In a perfect world, everyone would support our goals and any efforts we take to improve ourselves. Unfortunately, we don’t live in a perfect world.
A Facebook acquaintance recently posted a question in a running group I follow. She had asked her husband if she could register for a half marathon. He flat-out said no. He cited money, time, child care and a few other reasons. She was not allowed to run the race that she dreamed of doing. Her question to the group was: When should she give up on her dream? Was it worth it to try to still make it happen?
Her question made me profoundly sad for so many reasons. I’ll leave aside the one-sidedness of a relationship where a husband had the final say and a veto of the activities she pursues. I won’t pretend to have any expertise there.
But I have known some runners who have experienced (much) less extreme versions of her story. Spouses, family members or friends who don’t like, don’t understand or don’t approve of their running and training.
When Loved Ones Don’t Support Your Running
Maybe they are concerned about the time it takes. Or the money race entries cost. Of child care. Or they may be concerned that you will be spending so much time apart from each other while you train.
Friends and family may not even be aware of it, but they may not want you to set goals and achieve your dreams because it will make them feel bad for not pursuing their own goals.
What’s a runner to do?
Do They Matter?
Not everyone needs to understand or approve of your running or training.
If a co-worker or casual friend questions you on why you are running or training, engage them if you want, but pick your battles. They don’t need to understand what you are doing or why.
However, your spouse or other close family members who will be directly impacted by your training should be on board.
You may not be around as much for them, or you may need to cut back on your participation (temporarily) with household chores.
These are the people who should support you and help you in your training.
Don’t just dig your heels in (tempting as it may be). Actually talk to the person and listen to what they have to say.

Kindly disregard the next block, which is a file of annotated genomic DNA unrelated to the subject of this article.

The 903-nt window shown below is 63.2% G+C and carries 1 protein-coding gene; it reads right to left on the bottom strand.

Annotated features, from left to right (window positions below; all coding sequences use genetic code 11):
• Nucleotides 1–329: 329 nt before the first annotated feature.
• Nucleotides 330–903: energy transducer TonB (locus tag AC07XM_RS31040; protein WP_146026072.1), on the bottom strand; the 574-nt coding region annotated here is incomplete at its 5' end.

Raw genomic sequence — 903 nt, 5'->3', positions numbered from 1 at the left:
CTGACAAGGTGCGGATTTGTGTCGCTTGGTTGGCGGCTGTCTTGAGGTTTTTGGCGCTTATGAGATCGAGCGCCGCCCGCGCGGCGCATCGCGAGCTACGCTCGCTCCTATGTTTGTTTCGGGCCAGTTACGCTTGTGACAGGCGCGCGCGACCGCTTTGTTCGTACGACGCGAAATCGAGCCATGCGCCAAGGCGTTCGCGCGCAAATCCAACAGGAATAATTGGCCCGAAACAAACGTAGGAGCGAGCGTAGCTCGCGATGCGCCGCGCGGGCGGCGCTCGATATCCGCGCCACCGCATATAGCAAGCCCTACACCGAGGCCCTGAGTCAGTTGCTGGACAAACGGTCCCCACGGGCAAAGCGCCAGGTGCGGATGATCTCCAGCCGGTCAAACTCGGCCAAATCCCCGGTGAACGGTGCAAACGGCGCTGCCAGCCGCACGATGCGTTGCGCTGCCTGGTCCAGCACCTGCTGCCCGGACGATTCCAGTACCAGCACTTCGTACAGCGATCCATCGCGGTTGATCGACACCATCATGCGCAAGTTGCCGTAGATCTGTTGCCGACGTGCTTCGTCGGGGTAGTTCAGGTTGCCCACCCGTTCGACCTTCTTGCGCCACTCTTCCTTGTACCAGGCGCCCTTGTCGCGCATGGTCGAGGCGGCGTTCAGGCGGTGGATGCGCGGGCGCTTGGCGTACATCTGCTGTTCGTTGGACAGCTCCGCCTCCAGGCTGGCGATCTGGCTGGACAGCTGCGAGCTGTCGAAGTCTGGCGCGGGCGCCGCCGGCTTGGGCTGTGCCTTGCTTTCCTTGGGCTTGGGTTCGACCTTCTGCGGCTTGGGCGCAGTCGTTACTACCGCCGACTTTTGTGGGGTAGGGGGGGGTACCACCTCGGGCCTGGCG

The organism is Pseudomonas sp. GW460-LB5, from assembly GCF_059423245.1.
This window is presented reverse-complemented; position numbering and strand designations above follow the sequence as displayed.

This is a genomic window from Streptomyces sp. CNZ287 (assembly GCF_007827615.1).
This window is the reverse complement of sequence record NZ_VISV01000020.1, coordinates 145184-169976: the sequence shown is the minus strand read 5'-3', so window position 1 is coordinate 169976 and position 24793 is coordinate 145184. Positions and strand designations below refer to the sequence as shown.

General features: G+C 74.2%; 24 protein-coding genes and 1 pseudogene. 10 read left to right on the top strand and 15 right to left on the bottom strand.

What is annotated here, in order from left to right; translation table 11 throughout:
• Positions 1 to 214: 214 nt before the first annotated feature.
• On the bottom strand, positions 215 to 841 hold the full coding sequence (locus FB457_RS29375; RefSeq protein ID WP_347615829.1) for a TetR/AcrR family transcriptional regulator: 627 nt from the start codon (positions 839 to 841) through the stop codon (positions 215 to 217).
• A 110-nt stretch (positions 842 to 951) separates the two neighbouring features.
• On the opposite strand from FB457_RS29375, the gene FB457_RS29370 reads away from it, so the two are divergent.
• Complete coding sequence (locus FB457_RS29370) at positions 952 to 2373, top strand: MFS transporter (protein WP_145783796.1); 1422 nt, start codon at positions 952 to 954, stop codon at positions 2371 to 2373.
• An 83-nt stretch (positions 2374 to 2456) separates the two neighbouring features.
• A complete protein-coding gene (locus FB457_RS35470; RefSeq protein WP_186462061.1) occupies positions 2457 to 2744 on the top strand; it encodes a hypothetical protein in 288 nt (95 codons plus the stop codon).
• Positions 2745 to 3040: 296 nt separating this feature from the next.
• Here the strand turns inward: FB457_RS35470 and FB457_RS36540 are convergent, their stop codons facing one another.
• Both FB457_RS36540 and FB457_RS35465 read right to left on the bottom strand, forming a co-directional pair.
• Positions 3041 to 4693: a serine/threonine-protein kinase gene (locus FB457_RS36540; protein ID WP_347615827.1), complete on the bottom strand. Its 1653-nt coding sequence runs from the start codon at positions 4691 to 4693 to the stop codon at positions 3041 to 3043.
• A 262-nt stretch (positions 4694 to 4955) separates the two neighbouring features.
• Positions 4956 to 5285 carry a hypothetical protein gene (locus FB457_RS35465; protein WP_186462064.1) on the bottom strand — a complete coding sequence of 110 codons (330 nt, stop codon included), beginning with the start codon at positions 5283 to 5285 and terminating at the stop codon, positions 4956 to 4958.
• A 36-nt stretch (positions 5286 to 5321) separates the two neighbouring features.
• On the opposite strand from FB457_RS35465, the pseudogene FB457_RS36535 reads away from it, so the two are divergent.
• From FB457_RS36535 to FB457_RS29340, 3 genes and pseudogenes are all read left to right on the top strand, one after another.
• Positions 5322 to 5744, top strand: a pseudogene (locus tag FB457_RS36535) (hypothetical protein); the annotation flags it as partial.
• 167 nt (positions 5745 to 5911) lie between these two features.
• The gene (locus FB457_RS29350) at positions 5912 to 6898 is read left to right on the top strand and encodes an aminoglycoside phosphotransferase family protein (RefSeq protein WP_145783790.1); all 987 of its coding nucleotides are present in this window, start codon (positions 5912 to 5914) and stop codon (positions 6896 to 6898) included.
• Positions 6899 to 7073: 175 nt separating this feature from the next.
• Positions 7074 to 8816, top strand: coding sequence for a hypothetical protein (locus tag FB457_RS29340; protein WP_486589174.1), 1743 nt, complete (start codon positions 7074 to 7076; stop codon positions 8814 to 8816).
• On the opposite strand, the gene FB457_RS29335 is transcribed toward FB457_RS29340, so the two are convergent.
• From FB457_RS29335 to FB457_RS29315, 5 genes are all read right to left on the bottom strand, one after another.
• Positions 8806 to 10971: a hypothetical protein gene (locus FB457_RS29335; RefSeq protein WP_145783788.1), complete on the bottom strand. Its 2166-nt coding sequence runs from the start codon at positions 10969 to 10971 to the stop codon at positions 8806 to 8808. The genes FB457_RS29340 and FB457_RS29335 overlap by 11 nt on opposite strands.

What are their concerns? Why do they not want you to run?
And here is the key: Actually listen.
Do your best to understand their concerns from their point of view.
Explain Your Why
Know your why.
Why do you want to run this marathon, or that half-marathon, or the local 5k fun run?
Whatever your goal is, know why it means so much to you.
Then explain your why to your person and how achieving your goal will positively impact your life.
If you can, explain why you accomplishing your goal will improve their life too.
Find Areas For Compromise
When you understand their concerns from their point of view, some potential solutions or areas for compromise may appear.
For example, if their concern is you missing out on some family events, see if you can re-arrange your training to be available on certain days or for a weekly family dinner.
If the concern is money, see if there are races nearby that offer free or discounted entries to people who volunteer at races. Can childcare can be swapped with other mother runners in the area.
Is It Just The Timing?
After listening to their concerns, determine if their concerns will always exist, or if there is something about this specific timing.
Is this just the wrong time for you to be training for a race?
There may be areas for compromise if the timing is off for a particular training cycle. For example, if training for a spring marathon will conflict with kids sports team practices, maybe a fall marathon will not have the same issues.
If you can, compromise by changing your target race to one that will address the timing concerns of your loved one.
Get Them Involved
If the concern is spending time apart, try to get them involved with your training.
If you can get them involved in running, that would be ideal! But even if they detest running, getting them involved in some role may minimize their possible feelings of alienation.
Have them bike along with you on long runs. Have the kids help by making mileage tracking charts or similar art projects.
This isn’t directly tied to your running but can be important to a healthy relationship: Be aware of the role you play in the activities they want to participate in.
Make sure you support them in their activities, even if you don’t understand why it’s important to them or why they’d want to do it.
Fair is fair, after all.